Server migration: too keep or not to keep user@domain.tld

Hello all.

I am fixing to migrate my domains from the old server (Centos 4.9 that is up since February 2005) to the newer one, Centos 6.5+Virtualmin pro.

So, because in the past I didn’t liked the panels and liked to do it myself, here’s my dilemma.

Right now my mail server is: Postfix+Cyrus+Amavis+Clamav+MySQL.
Obviously I want to migrate to Postfix+Dovecot+Amavis+…

So I am using mysql to store all my users, passwords and other information in the database. Actually I am using postfixadmin (see sourceforge) to manage accounts and offer an interface to some clients to be able to create mailboxes for their domains.

Clients = own domains and friends’ domains. So I am not into offering any kind of paid web hosting. Thus my needs are somehow different. And would like to be able to adjust to my needs the server and I think I can do that with Virtualmin… So in total I have about over 50 mailboxes in 30+ domains, of which less than 10 very active.

However, there seems to be some limitations. I’ve read, again, the pros and cons.

My approach was to keep all configuration, transport tables, mailboxes, domains, quota etc in mysql database. Mail is stored in /var/spool/imap on per domain folders.

Reading the documentation over here:
Not sure… but I really don’t like having so many system users on my server. That’s why I went to the other approach on the old server.

Now, we are many years later. Gonna replace Cyrus with Dovecot (some say it is better).

I am in a sort of crisis… I need to start migration. Old server is dying and yesterday I changed the TTL on the domains to start moving them tonight. Mail will be the last to be moved.

I am not too worried about changing the way users login to their mail, instead of user@domain to use user.domain, although authenticating with user@domain is nicer and if possible would like to keep it this way. But I am concerned about creating so many system users.

So, I have a question… is there an easy and quick way to store users in mysql instead on files? Is it worth to keep users in mysql? I found where I might be able to do that (tell dovecot for example to use mysql), but certainly i haven’t found an option/script to migrate everything related to email, at least, into mysql.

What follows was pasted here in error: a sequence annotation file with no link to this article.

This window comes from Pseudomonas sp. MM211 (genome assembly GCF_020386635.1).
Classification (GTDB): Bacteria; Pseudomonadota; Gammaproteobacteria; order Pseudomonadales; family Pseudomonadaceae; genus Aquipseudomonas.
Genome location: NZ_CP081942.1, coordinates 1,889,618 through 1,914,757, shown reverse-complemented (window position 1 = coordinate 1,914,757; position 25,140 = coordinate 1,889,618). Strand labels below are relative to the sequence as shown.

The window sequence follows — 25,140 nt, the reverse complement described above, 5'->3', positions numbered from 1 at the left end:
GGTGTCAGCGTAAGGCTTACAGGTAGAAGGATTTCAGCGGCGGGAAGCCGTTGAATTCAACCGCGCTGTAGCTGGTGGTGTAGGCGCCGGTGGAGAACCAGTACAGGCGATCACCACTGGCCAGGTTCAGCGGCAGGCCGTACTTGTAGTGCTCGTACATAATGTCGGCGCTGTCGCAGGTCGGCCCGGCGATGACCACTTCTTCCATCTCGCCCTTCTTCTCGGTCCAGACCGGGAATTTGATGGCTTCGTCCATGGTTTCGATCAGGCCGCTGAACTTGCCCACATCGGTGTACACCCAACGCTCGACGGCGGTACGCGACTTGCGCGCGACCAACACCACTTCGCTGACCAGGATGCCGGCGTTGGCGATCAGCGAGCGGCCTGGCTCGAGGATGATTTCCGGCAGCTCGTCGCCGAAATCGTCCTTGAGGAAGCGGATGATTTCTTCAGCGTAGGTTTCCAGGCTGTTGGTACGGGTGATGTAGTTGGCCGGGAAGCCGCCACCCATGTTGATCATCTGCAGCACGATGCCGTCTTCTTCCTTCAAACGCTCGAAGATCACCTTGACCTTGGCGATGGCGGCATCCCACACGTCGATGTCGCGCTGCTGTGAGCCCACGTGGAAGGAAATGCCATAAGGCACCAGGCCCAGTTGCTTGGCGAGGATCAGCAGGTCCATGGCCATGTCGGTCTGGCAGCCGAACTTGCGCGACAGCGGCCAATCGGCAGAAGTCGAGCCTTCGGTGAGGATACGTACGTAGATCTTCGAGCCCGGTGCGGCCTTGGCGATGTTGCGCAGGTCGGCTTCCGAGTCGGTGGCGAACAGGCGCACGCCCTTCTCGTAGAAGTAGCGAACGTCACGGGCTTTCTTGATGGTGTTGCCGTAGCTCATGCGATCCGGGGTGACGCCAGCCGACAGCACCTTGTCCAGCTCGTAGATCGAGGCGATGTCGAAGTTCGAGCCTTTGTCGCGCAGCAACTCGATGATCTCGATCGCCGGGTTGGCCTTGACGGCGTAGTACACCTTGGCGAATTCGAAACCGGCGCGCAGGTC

If I do that, when I create a user for a virtual domain, will the user be added into mysql or the old fashioned way?

How about smtpd_recipient_restrictions in
Is there a way to added sources from a list? known working list? I have my list with a couple of dozens of rules, including reject_rhsbl* and reject_rbl*.

I know there is a lot to read and understand how virtualmin works. I have even omitted the option where to keep the tld into the domain name for users when creating virtual servers… so I would not be surprised if some magical solution already exists, but I guess it would have been presented already.

So in the end, anticipating your answers, I think I am gonna keep the user@domain.tld auth style, despite that virtualmin will create more users just for that, but I hate announcing everyone that their login is gone and needs to be changed. Furthermore, I want to migrate the mails as well from the previous server to the new one, and I found something that can do a sync between them (lost the link, but will find it easily).

your input is welcomed


I would suggest just using system users. I don’t think you’ll see any sort of performance issue… 50 mailboxes really isn’t many at all.

We see folks with hundreds, even thousands, of those, and there isn’t a problem in doing that, the setup works solidly.

When you start getting to the thousands, that may become more noticeable, but 50-ish mailboxes is no problem at all.

Also, note that email users will have a shell of /dev/null, so they won’t be able to log into FTP or SSH.

You’re quite welcome to continue with the user@domain.tld account format. You can set that in System Settings -> Server Templates -> Default -> Mail for Domain, and at the very bottom of that screen you can set “Format for usernames that include domain”.

It’s no problem to modify the smtpd_recipient_restrictions in the file. The simplest way is just to fire up a trusty text editor, and manually add those to the list in the Virtualmin won’t interfere with that.


Great. Good to know that virtualmin will not interfere with additional settings.

So I guess I will go ahead with configuring more the server to be ready tonight with it.


Paul D.